Commentary: Another Apollo 11 Anniversary — Will We Go Back?

Commentary: Another Apollo 11 Anniversary — Will We Go Back?

Editor’s Commentary

As the space community celebrates the 41st anniversary of the Apollo 11 landing on the Moon today, the perennial question of whether or when American astronauts will return to the lunar surface remains as open as ever.

President Obama said on April 15 at Kennedy Space Center that putting people on the Moon, basically is, like, sooo 20th Century. Instead, asteroids should be the next destination for human spaceflight in his view. The Senate and House each have NASA authorization bills, however, that do not preclude a return to the Moon. In fact, returning to the Moon is already the law of the land. The 2005 NASA authorization act directs NASA to “develop a sustained human presence on the Moon” and the 2008 NASA authorization act reaffirms the 2005 law, as well as broadening it to include other destinations beyond low Earth orbit. Back to the Moon, or not? Which end of Pennsylvania Avenue will win the day this time?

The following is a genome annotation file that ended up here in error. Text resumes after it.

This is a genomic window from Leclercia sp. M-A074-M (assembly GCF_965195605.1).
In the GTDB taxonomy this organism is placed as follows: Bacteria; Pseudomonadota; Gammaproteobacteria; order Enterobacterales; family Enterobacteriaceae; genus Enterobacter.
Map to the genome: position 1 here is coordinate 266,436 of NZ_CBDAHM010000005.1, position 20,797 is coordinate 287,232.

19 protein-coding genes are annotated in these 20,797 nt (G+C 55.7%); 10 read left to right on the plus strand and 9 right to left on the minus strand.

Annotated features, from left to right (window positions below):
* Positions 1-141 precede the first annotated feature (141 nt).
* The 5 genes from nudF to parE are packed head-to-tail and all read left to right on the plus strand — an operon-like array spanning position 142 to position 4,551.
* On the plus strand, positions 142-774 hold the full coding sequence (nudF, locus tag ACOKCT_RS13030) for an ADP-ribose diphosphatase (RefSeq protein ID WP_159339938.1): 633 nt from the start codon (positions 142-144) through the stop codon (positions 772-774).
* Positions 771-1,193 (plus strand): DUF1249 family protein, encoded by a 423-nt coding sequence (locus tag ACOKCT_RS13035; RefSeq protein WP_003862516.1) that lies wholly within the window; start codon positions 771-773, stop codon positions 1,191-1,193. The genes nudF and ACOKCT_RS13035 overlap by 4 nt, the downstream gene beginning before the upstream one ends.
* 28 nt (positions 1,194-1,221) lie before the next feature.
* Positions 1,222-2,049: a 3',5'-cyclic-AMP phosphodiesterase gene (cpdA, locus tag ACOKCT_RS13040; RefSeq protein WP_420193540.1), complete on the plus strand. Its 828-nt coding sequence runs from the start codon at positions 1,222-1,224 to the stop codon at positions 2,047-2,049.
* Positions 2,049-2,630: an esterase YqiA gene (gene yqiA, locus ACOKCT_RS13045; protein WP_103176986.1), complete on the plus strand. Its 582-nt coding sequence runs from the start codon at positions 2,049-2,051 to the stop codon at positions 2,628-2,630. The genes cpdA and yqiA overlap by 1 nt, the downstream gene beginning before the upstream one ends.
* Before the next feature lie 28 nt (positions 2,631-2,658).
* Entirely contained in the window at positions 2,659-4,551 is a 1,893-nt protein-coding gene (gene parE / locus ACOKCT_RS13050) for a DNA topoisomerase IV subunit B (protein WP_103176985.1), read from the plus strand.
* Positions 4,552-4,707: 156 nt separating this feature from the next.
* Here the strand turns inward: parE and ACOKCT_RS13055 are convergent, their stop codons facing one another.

Perhaps the most stressful aspect of this anniversary is that the debate remains unresolved four decades later. Whiplashing from one set of goals to another seems the best that policy-makers can do.

Setting that aside, congratulations to Neil Armstrong, Buzz Aldrin and Mike Collins, and all who made the Apollo 11 mission and those that followed it possible. While the policy community seems unable to make a decision that sticks, the engineers and scientists of Apollo turned a dream into reality in just 8 years.

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